Busselton Settlement Art Project

In 2009, the City of Busselton celebrated its 175th Anniversary since founding and first European settlers made it their home. 

The City to commemorate this anniversary and in response to community interest, developed a heritage sculpture project. After an extensive Expression of Interest process, well known WA sculptor, Greg James, was awarded the contract to create six life size bronze designs. He based the concept on the Wadandi people of the land, the European settlers and the first industries that underpinned the economy.

Greg made models of the six sculptures which was a good thing, because changes needed to be made to several! These are on display in the waiting area outside the Council Chambers. 

Gaywal

The initial sculpture proposed by Greg was considered inappropriate by both non-Aboriginal and Aboriginal community members and removed from display. Over a series of meetings facilitated by a consultant, the Aboriginal community recommended Gaywal who was a leader at the time of settlement. This nomination was supported by the Steering Committee of the Settlement Art Project and this was further approved by the Councillors at a briefing session.

“Gaywal is a symbol of strength for our men and boys and we consider that he was the last of the traditional men who shows we were here first.” - Aboriginal Community representatives

John Garrett Bussell

John Garrett Bussell explored The Vasse area with surveyor Robert Edwards, looking for better soil and land. The sculpture represents the four families which founded our town: brothers Henry and James Chapman, George Layman, Elijah Dawson and brothers John, Charles, Vernon and Alfred Bussell and their maid Phoebe Bower. Phoebe Bower was the first woman to live in the district and a small plaque installed in her honour, can be found on the flag pole in Victoria Square.

Whaler’s Wife

The whalers were among the first non-Aboriginal visitors to hunt along the Geographe Bay coastline. After European settlement, Captains were sometimes accompanied by their wives on the journey. The wives, left in a new and harsh environment, would have watched as their husbands sailed away, wondering when they might return. They often stayed at Westbrook Homestead in Kaloorup and had their babies and in exchange for the food and lodging, they taught the children.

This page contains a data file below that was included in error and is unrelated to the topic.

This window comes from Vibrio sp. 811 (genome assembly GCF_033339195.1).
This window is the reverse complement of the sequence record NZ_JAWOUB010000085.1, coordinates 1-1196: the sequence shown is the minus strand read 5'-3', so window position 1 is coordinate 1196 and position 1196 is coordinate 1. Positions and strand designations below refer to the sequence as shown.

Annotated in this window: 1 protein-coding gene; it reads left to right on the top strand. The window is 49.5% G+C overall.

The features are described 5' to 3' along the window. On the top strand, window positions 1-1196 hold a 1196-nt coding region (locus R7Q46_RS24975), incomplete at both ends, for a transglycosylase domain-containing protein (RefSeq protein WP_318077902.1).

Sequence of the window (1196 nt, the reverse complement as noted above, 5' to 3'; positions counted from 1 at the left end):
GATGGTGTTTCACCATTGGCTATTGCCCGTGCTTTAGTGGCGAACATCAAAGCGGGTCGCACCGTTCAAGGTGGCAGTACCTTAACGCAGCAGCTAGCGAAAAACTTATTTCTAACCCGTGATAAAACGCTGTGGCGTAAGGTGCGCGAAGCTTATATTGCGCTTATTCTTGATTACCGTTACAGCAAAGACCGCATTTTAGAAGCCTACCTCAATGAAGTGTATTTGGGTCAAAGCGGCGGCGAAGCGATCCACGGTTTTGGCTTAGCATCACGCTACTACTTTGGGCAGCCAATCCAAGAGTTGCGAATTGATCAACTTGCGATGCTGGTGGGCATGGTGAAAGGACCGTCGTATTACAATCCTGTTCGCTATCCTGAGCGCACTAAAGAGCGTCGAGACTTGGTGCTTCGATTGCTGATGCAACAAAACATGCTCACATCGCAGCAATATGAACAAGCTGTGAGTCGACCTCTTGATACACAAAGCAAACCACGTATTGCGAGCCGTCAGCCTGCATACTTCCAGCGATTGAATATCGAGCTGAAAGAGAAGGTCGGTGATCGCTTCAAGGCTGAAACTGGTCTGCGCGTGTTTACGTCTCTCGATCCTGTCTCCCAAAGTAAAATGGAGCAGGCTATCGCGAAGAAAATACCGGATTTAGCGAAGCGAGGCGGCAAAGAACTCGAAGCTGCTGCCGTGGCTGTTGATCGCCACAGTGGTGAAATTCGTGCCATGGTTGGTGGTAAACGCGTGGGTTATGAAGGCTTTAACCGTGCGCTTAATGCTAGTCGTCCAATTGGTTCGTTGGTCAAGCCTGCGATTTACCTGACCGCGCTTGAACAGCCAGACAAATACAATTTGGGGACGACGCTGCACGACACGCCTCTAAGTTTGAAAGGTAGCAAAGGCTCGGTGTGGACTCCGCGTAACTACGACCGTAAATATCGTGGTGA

Timber Worker

The timber man uses a broad axe to hew logs in readiness for shipping. This industry was the mainstay of the Vasse region in the 1800's, with family mills set up in strategic locations through the area.  The Ballaarat engine, the first in Western Australia, was commissioned to bring jarrah timber from the forests at Maryvale to the Lockeville Jetty at Wonnerup from 1871-1887. The timber was shipped as far as the United Kingdom and United States as well as used in the growing town's own government buildings.

Pioneer Woman

The women of the community suffered great hardships and probably a lifestyle they didn’t expect when arriving here. They sewed the families clothing by hand which was painstaking, in between looking after gardens, keeping the house in order and educating children. Ships coming to port were greeted with eagerness as goods were traded for items they couldn’t make, and often brought news from home.

Spanish Settler

The first Spanish migrants moved to The Vasse in the early 1900’s. They contributed to the region with their hard working ethic and brought diversity to the population. Most of the Spanish families settled in Yoongarillup and worked hard cultivating their properties in a variety of ways including vineyards and wine making and potato farming. Their worked in the timber industry or had employment on the Busselton Jetty. Like all the settlers, they were very resourceful.

 

If you've encountered a problem with the website or have any general feedback, please provide comment via this form.

Was this page helpful?